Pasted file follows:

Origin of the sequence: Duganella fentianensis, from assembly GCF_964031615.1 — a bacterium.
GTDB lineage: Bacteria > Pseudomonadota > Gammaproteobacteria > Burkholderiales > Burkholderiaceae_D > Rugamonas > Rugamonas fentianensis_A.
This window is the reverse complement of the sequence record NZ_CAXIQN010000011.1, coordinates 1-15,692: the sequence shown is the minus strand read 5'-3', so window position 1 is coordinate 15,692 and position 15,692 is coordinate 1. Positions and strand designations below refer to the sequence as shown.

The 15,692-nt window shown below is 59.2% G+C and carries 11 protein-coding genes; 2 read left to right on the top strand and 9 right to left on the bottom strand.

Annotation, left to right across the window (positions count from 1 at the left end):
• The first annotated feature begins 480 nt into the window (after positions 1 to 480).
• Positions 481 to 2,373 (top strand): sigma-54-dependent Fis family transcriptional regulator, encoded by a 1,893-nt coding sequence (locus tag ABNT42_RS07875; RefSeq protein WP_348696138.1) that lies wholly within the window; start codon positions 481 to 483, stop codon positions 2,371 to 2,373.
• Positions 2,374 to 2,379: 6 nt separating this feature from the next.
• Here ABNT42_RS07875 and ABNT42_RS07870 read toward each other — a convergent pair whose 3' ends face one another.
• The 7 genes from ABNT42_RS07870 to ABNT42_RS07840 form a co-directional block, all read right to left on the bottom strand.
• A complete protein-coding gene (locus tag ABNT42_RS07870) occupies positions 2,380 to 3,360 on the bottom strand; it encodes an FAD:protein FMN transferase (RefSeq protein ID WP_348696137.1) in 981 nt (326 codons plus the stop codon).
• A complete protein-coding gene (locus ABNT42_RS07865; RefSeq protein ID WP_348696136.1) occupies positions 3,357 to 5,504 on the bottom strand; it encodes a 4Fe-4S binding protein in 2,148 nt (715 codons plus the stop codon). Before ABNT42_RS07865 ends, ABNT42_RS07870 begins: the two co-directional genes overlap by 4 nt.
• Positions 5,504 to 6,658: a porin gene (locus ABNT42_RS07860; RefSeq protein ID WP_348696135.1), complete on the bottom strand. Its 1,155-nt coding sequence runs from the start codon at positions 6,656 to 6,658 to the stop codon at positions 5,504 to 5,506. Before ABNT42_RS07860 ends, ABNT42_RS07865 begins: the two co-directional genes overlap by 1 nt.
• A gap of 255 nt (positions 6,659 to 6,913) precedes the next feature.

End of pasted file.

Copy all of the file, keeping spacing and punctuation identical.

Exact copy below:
Origin of the sequence: Duganella fentianensis, from assembly GCF_964031615.1 — a bacterium.
GTDB lineage: Bacteria > Pseudomonadota > Gammaproteobacteria > Burkholderiales > Burkholderiaceae_D > Rugamonas > Rugamonas fentianensis_A.
This window is the reverse complement of the sequence record NZ_CAXIQN010000011.1, coordinates 1-15,692: the sequence shown is the minus strand read 5'-3', so window position 1 is coordinate 15,692 and position 15,692 is coordinate 1. Positions and strand designations below refer to the sequence as shown.

The 15,692-nt window shown below is 59.2% G+C and carries 11 protein-coding genes; 2 read left to right on the top strand and 9 right to left on the bottom strand.

Annotation, left to right across the window (positions count from 1 at the left end):
• The first annotated feature begins 480 nt into the window (after positions 1 to 480).
• Positions 481 to 2,373 (top strand): sigma-54-dependent Fis family transcriptional regulator, encoded by a 1,893-nt coding sequence (locus tag ABNT42_RS07875; RefSeq protein WP_348696138.1) that lies wholly within the window; start codon positions 481 to 483, stop codon positions 2,371 to 2,373.
• Positions 2,374 to 2,379: 6 nt separating this feature from the next.
• Here ABNT42_RS07875 and ABNT42_RS07870 read toward each other — a convergent pair whose 3' ends face one another.
• The 7 genes from ABNT42_RS07870 to ABNT42_RS07840 form a co-directional block, all read right to left on the bottom strand.
• A complete protein-coding gene (locus tag ABNT42_RS07870) occupies positions 2,380 to 3,360 on the bottom strand; it encodes an FAD:protein FMN transferase (RefSeq protein ID WP_348696137.1) in 981 nt (326 codons plus the stop codon).
• A complete protein-coding gene (locus ABNT42_RS07865; RefSeq protein ID WP_348696136.1) occupies positions 3,357 to 5,504 on the bottom strand; it encodes a 4Fe-4S binding protein in 2,148 nt (715 codons plus the stop codon). Before ABNT42_RS07865 ends, ABNT42_RS07870 begins: the two co-directional genes overlap by 4 nt.
• Positions 5,504 to 6,658: a porin gene (locus ABNT42_RS07860; RefSeq protein ID WP_348696135.1), complete on the bottom strand. Its 1,155-nt coding sequence runs from the start codon at positions 6,656 to 6,658 to the stop codon at positions 5,504 to 5,506. Before ABNT42_RS07860 ends, ABNT42_RS07865 begins: the two co-directional genes overlap by 1 nt.
• A gap of 255 nt (positions 6,659 to 6,913) precedes the next feature.